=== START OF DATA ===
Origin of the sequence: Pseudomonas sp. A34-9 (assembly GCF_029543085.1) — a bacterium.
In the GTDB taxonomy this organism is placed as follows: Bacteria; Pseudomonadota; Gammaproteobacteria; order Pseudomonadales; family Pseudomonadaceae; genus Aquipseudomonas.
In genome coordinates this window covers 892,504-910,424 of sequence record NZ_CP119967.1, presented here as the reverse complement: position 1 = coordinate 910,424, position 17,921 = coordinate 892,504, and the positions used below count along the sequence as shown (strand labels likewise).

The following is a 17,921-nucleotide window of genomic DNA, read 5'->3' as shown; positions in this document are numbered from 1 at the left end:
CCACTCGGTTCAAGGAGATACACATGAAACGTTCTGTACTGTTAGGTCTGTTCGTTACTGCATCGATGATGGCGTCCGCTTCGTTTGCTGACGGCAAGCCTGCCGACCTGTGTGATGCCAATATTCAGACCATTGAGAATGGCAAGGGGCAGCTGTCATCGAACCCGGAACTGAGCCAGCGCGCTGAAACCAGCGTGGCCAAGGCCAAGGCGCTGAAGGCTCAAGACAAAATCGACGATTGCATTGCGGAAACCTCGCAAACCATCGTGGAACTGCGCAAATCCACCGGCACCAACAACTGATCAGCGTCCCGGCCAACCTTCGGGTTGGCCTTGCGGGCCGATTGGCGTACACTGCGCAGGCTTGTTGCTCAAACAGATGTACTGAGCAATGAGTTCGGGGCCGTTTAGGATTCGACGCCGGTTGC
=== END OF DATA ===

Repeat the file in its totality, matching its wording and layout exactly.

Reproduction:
Origin of the sequence: Pseudomonas sp. A34-9 (assembly GCF_029543085.1) — a bacterium.
In the GTDB taxonomy this organism is placed as follows: Bacteria; Pseudomonadota; Gammaproteobacteria; order Pseudomonadales; family Pseudomonadaceae; genus Aquipseudomonas.
In genome coordinates this window covers 892,504-910,424 of sequence record NZ_CP119967.1, presented here as the reverse complement: position 1 = coordinate 910,424, position 17,921 = coordinate 892,504, and the positions used below count along the sequence as shown (strand labels likewise).

The following is a 17,921-nucleotide window of genomic DNA, read 5'->3' as shown; positions in this document are numbered from 1 at the left end:
CCACTCGGTTCAAGGAGATACACATGAAACGTTCTGTACTGTTAGGTCTGTTCGTTACTGCATCGATGATGGCGTCCGCTTCGTTTGCTGACGGCAAGCCTGCCGACCTGTGTGATGCCAATATTCAGACCATTGAGAATGGCAAGGGGCAGCTGTCATCGAACCCGGAACTGAGCCAGCGCGCTGAAACCAGCGTGGCCAAGGCCAAGGCGCTGAAGGCTCAAGACAAAATCGACGATTGCATTGCGGAAACCTCGCAAACCATCGTGGAACTGCGCAAATCCACCGGCACCAACAACTGATCAGCGTCCCGGCCAACCTTCGGGTTGGCCTTGCGGGCCGATTGGCGTACACTGCGCAGGCTTGTTGCTCAAACAGATGTACTGAGCAATGAGTTCGGGGCCGTTTAGGATTCGACGCCGGTTGC